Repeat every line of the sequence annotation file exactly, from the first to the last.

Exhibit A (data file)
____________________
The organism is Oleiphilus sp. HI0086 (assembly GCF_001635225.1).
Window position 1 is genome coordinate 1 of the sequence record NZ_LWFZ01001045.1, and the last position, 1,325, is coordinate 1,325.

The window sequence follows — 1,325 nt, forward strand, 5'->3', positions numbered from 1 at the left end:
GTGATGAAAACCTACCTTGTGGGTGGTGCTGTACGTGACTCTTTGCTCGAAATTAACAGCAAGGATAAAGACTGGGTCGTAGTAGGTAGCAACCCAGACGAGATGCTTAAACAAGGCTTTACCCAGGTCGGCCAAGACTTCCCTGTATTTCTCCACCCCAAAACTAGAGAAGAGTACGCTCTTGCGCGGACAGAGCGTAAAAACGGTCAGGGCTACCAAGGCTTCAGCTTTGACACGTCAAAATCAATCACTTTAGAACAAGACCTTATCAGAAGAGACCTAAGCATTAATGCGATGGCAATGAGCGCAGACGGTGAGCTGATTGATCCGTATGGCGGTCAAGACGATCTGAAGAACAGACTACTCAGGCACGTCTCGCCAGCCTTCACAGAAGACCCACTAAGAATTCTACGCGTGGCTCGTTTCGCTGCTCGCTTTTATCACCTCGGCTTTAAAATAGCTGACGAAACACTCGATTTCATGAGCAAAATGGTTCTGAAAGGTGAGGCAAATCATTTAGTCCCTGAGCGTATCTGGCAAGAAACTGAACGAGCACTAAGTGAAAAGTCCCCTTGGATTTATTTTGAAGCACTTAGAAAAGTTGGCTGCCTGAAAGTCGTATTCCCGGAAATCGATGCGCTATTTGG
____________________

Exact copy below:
The organism is Oleiphilus sp. HI0086 (assembly GCF_001635225.1).
Window position 1 is genome coordinate 1 of the sequence record NZ_LWFZ01001045.1, and the last position, 1,325, is coordinate 1,325.

The window sequence follows — 1,325 nt, forward strand, 5'->3', positions numbered from 1 at the left end:
GTGATGAAAACCTACCTTGTGGGTGGTGCTGTACGTGACTCTTTGCTCGAAATTAACAGCAAGGATAAAGACTGGGTCGTAGTAGGTAGCAACCCAGACGAGATGCTTAAACAAGGCTTTACCCAGGTCGGCCAAGACTTCCCTGTATTTCTCCACCCCAAAACTAGAGAAGAGTACGCTCTTGCGCGGACAGAGCGTAAAAACGGTCAGGGCTACCAAGGCTTCAGCTTTGACACGTCAAAATCAATCACTTTAGAACAAGACCTTATCAGAAGAGACCTAAGCATTAATGCGATGGCAATGAGCGCAGACGGTGAGCTGATTGATCCGTATGGCGGTCAAGACGATCTGAAGAACAGACTACTCAGGCACGTCTCGCCAGCCTTCACAGAAGACCCACTAAGAATTCTACGCGTGGCTCGTTTCGCTGCTCGCTTTTATCACCTCGGCTTTAAAATAGCTGACGAAACACTCGATTTCATGAGCAAAATGGTTCTGAAAGGTGAGGCAAATCATTTAGTCCCTGAGCGTATCTGGCAAGAAACTGAACGAGCACTAAGTGAAAAGTCCCCTTGGATTTATTTTGAAGCACTTAGAAAAGTTGGCTGCCTGAAAGTCGTATTCCCGGAAATCGATGCGCTATTTGG